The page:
From this height and angle, the Third Ward appears to be one continuous sea of leafy green stretching in three directions. To the right, the lights of Robertson Stadium on the University of Houston campus rise into the air like the silhouettes of giant palm trees. Straight ahead and slightly to the left looms the cool, glassy facade of downtown.
But down below the tree line, the view of the Third Ward, or at least the Third Ward as defined by the redevelopment council, is not so uniform -- or, in some parts, as inspiring.
Go directly to the west, into the heart of the Third Ward, and you'll find blocks of sturdy, well-tended brick houses, home to the area's diminished but still-viable base of middle-class and working-class homeowners and renters. Keep going and you'll hit Dowling Street, running north to Interstate 45 and beyond. Once the prosperous business heart of the Third Ward, Dowling is still home to many thriving enterprises -- Drexler's barbecue restaurant is most notable to the rest of the city -- but its blocks are punctuated by an unsettling profusion of empty, overgrown lots and dilapidated structures.
To the north, a look below the tree line reveals rows of shotgun shacks, worn frame houses and fraying apartments, almost all owned by absentee landlords. At this time of year, residents try to escape the baking summer heat of their un-air-conditioned homes by taking refuge on their small porches or by hanging out with friends near the street. Those streets, more than any other in the Third Ward, call to mind the word "ghetto," Houston-style. The residents are afflicted by the whole catalog of familiar urban ills -- crime, generations of welfare-dependent families, few jobs, fewer prospects. What little advertising there is beckons seductively to consumers of cigarettes and malt liquor.
"Drugs, filth, you name it," says Donald Cashaw, who works in the area, "we got it."
Indeed, that's one of the many unique things about the Third Ward: You name it, it's got it. One of the original four "wards" designated as political subdivisions for the city more than 20 years before the Civil War, the Third Ward may be the most variegated community in Houston -- certainly, at least, the Third Ward as defined by the redevelopment council.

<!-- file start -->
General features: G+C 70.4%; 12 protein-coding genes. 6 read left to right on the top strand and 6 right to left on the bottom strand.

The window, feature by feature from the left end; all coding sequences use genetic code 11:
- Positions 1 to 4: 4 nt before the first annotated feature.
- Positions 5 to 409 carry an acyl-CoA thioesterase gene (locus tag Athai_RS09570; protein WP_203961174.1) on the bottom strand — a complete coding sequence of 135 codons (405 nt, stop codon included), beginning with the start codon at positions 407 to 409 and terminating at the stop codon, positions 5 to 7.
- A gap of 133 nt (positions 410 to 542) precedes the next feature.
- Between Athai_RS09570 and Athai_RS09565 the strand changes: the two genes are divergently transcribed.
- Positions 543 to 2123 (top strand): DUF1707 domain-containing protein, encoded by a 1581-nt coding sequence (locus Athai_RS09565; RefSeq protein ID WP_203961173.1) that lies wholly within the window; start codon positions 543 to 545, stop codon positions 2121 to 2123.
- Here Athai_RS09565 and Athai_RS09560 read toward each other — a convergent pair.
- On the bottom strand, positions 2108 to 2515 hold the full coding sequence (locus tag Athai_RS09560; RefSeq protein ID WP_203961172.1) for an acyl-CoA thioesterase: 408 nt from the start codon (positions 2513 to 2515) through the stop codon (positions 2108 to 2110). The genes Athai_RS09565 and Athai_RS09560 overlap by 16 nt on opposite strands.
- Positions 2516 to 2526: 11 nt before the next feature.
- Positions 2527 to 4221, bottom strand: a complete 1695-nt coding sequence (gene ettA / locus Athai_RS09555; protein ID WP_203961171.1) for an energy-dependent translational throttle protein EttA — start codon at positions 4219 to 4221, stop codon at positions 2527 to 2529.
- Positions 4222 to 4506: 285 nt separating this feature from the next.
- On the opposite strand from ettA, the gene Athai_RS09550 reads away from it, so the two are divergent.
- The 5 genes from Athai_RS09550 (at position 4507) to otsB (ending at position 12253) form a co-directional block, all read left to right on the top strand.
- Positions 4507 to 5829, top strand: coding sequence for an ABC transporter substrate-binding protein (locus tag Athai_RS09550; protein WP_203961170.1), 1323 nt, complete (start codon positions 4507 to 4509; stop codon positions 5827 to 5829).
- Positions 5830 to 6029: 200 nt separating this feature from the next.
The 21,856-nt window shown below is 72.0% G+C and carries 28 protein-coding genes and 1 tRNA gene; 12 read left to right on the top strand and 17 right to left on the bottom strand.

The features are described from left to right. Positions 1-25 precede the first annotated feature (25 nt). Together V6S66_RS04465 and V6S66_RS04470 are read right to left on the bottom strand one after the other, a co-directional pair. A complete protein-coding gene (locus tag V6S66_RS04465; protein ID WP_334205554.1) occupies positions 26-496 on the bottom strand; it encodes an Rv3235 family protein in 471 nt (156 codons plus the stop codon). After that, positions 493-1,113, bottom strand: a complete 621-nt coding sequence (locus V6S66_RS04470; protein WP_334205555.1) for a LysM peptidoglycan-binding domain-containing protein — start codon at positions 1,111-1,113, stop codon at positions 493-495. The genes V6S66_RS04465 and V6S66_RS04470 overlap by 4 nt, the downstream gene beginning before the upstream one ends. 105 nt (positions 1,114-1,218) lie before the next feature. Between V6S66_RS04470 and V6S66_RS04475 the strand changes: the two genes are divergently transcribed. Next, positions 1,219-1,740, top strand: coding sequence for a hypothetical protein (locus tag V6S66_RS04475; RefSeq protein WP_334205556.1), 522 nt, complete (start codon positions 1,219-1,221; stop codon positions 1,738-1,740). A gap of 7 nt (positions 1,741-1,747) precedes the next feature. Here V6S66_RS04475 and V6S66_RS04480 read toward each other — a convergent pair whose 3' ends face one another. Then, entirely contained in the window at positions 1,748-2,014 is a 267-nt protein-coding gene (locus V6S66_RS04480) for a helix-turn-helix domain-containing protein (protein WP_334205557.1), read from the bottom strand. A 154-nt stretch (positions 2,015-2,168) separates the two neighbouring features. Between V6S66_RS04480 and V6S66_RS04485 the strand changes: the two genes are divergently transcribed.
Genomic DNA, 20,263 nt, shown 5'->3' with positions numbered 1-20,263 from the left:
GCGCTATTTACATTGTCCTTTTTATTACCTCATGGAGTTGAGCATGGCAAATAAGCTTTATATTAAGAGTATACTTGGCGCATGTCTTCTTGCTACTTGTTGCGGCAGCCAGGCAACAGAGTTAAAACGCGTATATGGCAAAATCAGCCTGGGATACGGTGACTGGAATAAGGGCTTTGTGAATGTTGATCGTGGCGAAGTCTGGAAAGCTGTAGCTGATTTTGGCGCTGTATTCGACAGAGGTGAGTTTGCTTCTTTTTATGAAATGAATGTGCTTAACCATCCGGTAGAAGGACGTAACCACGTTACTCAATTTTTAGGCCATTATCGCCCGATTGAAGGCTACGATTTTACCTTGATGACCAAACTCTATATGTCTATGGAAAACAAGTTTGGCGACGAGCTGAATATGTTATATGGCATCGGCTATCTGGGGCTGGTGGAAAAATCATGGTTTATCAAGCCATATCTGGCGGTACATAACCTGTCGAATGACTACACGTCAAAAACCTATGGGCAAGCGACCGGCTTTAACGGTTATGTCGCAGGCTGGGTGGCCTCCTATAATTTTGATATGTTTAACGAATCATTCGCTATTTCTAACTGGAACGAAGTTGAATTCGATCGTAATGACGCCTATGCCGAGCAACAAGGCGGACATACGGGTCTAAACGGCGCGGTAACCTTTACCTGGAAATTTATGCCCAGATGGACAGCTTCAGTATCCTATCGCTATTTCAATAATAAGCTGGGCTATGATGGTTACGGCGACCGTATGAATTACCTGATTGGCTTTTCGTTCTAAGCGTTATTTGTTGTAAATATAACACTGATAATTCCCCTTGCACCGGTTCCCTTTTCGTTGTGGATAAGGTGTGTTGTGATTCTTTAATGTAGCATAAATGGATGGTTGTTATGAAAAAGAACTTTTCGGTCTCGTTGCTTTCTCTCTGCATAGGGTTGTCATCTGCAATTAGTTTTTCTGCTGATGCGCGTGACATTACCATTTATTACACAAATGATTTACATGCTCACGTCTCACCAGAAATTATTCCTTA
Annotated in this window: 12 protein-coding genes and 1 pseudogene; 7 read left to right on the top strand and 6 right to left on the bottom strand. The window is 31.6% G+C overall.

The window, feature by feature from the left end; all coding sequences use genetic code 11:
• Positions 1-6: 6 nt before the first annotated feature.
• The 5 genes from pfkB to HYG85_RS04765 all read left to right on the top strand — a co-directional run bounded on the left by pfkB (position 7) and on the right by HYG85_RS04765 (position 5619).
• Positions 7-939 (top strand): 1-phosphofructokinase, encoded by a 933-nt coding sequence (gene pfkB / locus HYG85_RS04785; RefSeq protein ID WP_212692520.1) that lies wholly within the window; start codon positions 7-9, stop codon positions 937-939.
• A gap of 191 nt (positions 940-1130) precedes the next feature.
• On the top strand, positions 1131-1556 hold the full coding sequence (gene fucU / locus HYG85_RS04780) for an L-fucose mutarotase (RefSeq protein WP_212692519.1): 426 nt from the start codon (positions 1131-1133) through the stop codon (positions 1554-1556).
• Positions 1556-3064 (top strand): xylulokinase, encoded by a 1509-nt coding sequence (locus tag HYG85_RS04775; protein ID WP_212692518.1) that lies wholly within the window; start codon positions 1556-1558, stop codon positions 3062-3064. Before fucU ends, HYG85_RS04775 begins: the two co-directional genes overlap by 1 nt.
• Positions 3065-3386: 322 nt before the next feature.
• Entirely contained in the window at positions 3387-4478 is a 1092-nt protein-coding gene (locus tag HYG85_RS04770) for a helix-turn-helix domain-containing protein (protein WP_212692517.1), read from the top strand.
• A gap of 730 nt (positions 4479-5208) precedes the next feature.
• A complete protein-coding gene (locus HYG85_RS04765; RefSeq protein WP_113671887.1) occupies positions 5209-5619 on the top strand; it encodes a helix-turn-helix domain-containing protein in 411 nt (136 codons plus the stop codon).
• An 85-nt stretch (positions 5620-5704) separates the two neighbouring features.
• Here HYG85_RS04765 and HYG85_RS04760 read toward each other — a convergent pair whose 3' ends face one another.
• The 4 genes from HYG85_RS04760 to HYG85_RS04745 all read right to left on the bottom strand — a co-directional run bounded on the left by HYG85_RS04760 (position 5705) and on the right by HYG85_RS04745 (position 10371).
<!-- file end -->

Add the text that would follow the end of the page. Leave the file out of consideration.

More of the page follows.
The view is much different to the south of TSU, where you'll find the large houses and broad lawns of Riverside Terrace and North and South MacGregor, home to many of Houston's African-American movers and shakers. To the southwest, across Highway 288, lie Hermann Park, the museum district and the towers of the Texas Medical Center, Houston's largest employment center -- not the first places that come to mind when you say "Third Ward," but which the redevelopment council includes as part of the community. To the east, across Cullen, is UH, and then the Houston Belt & Terminal railroad right of way, which the council uses as the community's eastern boundary.
And all throughout the community -- north, south, east and west -- are churches, large and small, that anchor the neighborhoods and still attract congregants who've moved to Missouri City or other outlying suburbs.
As a dozen board members of the Third Ward Redevelopment Council file in for their meeting, no one pauses to take in the vista stretching before them. There's no time for such idle musing. The directors are finishing a mission that's consumed them for more than a year -- crafting a vision for the future of the Third Ward.
That mission is now accomplished. It's at this point that the much-discussed, long-awaited "redevelopment" of the Third Ward may become more problematic.
Almost everyone with an interest in bringing new people, new businesses and new housing to the Third Ward agrees that it's good to have a vision, but not everybody in the Third Ward has quite the same vision. For there is more than one Third Ward, and whichever Third Ward you see depends on where you stand. But the Third Ward Redevelopment Council is betting that the connections among all the people and institutions of the Third Ward run deep. In a city whose elected officials, from the mayor on down, seem to have reached a consensus on the need for a redevelopment of the inner city, but where the steps toward that goal have been small and not without pain, especially for low-income renters, the council's bet may be Houston's hope.